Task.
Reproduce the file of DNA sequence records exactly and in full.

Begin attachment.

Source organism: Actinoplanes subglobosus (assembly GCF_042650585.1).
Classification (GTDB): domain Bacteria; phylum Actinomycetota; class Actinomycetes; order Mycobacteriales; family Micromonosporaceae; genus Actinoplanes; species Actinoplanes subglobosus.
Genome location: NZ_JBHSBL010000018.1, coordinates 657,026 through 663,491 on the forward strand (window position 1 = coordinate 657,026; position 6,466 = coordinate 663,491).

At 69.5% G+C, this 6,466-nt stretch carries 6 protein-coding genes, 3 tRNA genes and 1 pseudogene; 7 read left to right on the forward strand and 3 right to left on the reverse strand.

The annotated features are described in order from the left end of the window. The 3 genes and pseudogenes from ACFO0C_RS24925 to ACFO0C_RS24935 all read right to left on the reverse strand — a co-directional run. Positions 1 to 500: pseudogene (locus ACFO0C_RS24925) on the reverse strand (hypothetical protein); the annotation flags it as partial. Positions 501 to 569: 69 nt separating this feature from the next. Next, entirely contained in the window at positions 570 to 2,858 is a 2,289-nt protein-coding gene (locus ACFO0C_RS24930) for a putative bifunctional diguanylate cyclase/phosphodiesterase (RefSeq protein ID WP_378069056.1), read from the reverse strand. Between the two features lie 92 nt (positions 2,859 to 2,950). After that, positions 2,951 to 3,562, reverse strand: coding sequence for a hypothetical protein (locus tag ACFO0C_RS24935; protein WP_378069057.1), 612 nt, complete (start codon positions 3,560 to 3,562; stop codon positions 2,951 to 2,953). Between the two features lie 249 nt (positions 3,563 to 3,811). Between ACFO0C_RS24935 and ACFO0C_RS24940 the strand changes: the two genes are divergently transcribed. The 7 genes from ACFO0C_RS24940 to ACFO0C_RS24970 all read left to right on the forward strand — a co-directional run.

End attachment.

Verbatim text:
Source organism: Actinoplanes subglobosus (assembly GCF_042650585.1).
Classification (GTDB): domain Bacteria; phylum Actinomycetota; class Actinomycetes; order Mycobacteriales; family Micromonosporaceae; genus Actinoplanes; species Actinoplanes subglobosus.
Genome location: NZ_JBHSBL010000018.1, coordinates 657,026 through 663,491 on the forward strand (window position 1 = coordinate 657,026; position 6,466 = coordinate 663,491).

At 69.5% G+C, this 6,466-nt stretch carries 6 protein-coding genes, 3 tRNA genes and 1 pseudogene; 7 read left to right on the forward strand and 3 right to left on the reverse strand.

The annotated features are described in order from the left end of the window. The 3 genes and pseudogenes from ACFO0C_RS24925 to ACFO0C_RS24935 all read right to left on the reverse strand — a co-directional run. Positions 1 to 500: pseudogene (locus ACFO0C_RS24925) on the reverse strand (hypothetical protein); the annotation flags it as partial. Positions 501 to 569: 69 nt separating this feature from the next. Next, entirely contained in the window at positions 570 to 2,858 is a 2,289-nt protein-coding gene (locus ACFO0C_RS24930) for a putative bifunctional diguanylate cyclase/phosphodiesterase (RefSeq protein ID WP_378069056.1), read from the reverse strand. Between the two features lie 92 nt (positions 2,859 to 2,950). After that, positions 2,951 to 3,562, reverse strand: coding sequence for a hypothetical protein (locus tag ACFO0C_RS24935; protein WP_378069057.1), 612 nt, complete (start codon positions 3,560 to 3,562; stop codon positions 2,951 to 2,953). Between the two features lie 249 nt (positions 3,563 to 3,811). Between ACFO0C_RS24935 and ACFO0C_RS24940 the strand changes: the two genes are divergently transcribed. The 7 genes from ACFO0C_RS24940 to ACFO0C_RS24970 all read left to right on the forward strand — a co-directional run.